written by: R. Elizabeth C. Kitchen
• edited by: Diana Cooper
• updated: 9/30/2010
Can you name some natural blood pressure reducers? If not, read on to learn about the most common ones.
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High blood pressure, medically referred to as hypertension, can be both a symptom and a condition. The systolic pressure (top number) is considered high when it measures above 140 in most cases. The diastolic pressure (bottom number) is considered high when it measures above 90 in most cases. It is estimated that almost one in three adults in America is affected by high blood pressure. There are several different prescription medications available to treat high blood pressure, but some patients are seeking a more natural means through using natural blood pressure reducers. Anyone wishing to use a natural remedy should always consult their physician first to ensure safety.
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What a person eats directly impacts their overall health. For example, consuming too much sodium may cause high blood pressure. Decreasing salt intake will often result in a lowering of high blood pressure. Getting adequate potassium is also important. Potassium is a mineral that may help alleviate how salt effects high blood pressure. Other beneficial supplements include calcium, coenzyme Q10, vitamin C, and flaxseed meal.
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Everyone knows that aerobic exercise is an important element of overall health, but most do not think about how crucial it is to a healthy blood pressure level. Aerobic exercise burns calories and increases heart rate. It can help in strengthening the heart, and it can help in weight loss, if the patient is in need of losing weight. The stronger the heart is, the less effort is uses when pumping blood, thus resulting in lowered blood pressure.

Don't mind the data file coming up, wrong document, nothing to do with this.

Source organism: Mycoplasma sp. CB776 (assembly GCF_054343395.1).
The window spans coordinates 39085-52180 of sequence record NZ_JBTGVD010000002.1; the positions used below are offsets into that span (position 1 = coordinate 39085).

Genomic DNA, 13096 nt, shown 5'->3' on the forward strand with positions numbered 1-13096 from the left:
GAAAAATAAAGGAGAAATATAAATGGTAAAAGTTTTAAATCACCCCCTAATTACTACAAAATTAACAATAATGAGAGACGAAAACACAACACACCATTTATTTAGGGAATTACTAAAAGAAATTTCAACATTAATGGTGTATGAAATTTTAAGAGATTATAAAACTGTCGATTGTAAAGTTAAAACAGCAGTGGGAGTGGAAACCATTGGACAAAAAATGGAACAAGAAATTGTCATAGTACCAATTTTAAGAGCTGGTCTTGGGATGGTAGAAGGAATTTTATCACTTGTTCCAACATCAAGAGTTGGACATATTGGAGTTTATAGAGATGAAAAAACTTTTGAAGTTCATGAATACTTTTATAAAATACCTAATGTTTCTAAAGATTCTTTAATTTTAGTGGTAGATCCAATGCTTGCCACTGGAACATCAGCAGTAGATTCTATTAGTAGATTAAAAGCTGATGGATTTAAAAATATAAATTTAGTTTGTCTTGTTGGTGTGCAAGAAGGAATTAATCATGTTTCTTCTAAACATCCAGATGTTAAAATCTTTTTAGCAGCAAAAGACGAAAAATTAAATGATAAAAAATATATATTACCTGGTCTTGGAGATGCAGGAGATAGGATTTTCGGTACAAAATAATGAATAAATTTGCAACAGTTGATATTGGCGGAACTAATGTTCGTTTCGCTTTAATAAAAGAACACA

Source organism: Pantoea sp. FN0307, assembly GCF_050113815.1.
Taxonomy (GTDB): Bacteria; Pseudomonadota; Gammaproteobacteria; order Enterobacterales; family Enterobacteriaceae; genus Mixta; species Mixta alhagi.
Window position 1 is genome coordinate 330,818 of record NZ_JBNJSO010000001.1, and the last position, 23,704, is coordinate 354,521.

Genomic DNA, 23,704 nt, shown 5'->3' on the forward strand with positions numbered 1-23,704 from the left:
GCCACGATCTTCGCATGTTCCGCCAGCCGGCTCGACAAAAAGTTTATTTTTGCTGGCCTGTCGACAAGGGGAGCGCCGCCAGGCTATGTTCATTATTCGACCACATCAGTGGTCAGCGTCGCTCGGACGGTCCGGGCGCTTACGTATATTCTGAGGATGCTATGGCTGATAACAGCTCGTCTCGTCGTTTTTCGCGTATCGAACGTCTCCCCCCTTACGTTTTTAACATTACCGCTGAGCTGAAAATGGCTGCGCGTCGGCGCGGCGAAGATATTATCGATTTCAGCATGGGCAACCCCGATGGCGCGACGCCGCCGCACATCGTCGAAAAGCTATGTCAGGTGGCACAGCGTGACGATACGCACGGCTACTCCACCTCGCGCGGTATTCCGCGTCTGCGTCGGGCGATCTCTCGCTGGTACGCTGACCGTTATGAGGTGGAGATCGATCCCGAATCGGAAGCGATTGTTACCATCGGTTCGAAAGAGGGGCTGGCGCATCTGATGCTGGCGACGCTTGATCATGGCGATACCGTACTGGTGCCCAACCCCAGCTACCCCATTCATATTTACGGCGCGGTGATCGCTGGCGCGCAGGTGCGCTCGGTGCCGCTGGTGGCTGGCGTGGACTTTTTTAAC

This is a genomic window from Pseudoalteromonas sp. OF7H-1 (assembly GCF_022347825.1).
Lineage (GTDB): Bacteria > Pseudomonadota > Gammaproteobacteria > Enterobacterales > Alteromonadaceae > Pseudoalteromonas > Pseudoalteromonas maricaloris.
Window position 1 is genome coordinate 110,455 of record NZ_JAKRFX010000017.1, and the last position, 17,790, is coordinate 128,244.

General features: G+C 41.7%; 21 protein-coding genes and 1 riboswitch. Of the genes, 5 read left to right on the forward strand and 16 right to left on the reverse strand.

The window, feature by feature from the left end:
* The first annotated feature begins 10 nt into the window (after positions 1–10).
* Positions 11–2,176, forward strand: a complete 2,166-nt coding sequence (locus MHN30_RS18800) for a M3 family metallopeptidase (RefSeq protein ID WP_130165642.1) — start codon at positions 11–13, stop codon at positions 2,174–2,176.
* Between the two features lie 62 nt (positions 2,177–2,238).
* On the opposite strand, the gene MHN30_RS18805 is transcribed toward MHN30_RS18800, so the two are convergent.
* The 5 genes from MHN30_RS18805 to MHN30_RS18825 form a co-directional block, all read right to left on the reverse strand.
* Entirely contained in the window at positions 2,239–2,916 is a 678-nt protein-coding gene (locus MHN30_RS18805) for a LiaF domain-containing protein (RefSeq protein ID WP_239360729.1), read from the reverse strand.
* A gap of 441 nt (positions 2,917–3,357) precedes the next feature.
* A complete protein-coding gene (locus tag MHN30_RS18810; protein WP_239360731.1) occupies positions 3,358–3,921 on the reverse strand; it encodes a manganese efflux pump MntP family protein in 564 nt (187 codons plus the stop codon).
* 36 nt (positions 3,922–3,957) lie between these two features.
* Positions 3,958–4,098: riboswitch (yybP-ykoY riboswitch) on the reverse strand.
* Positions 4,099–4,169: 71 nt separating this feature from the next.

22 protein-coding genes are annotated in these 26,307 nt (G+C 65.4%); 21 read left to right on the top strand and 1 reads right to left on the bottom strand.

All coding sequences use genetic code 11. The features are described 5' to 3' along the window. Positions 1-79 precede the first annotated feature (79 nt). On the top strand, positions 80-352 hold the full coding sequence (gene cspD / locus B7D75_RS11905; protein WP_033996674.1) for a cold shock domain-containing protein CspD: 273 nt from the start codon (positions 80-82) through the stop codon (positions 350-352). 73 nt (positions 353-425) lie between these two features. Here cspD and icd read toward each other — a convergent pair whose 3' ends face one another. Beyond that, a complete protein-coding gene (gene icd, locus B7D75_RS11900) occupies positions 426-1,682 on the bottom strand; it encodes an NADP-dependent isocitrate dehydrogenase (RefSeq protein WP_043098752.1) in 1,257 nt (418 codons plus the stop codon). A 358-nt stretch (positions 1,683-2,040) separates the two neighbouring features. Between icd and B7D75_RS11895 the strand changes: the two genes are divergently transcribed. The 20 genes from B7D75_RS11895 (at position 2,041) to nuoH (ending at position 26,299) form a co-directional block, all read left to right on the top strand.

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Alcohol, smoking and caffeine can all raise blood pressure. As natural blood pressure reducers, it is recommended that all patients limit their caffeine and alcohol intake, and quit smoking. Cigarettes and caffeine can both temporarily raise blood pressure. Drinking more than one alcoholic beverage per day, has been shown to raise a woman's blood pressure, while drinking more than two alcoholic beverages per day has been shown to raise a man's blood pressure. This includes red wine. Red wine does have health benefits, but more than a glass a day can be counterproductive.
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Certain herbs have been thought to be potentially beneficial in lowering blood pressure. However, herbs may also cause side effects, be contraindicated and interact with medications. All patients wanting to use an herbal remedy for their blood pressure should always consult their doctor first. The following herbs may be beneficial:
Coleus forskohlii: This herb is said to improve heart function and lower blood pressure
Mistletoe: This herb is said to be beneficial in lowering blood pressure
Hawthorne: This herb is said to help lower blood pressure by dilating the coronary blood vessels
Rauwolfia: This herb is said to be the most potent blood pressure-lowering herb. It is only used in very small doses. Patients may experience nasal congestion when taking this herb
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MedlinePlus. (2010). Hypertension. Retrieved on September 15, 2010 from MedlinePlus: http://www.nlm.nih.gov/medlineplus/ency/article/000468.htm
Cardiology Channel. (2000). Naturopathic Treatment for High Blood Pressure. Retrieved on September 15, 2010 from Cardiology Channel: http://www.cardiologychannel.com/hypertension/treatment_naturopathic.shtml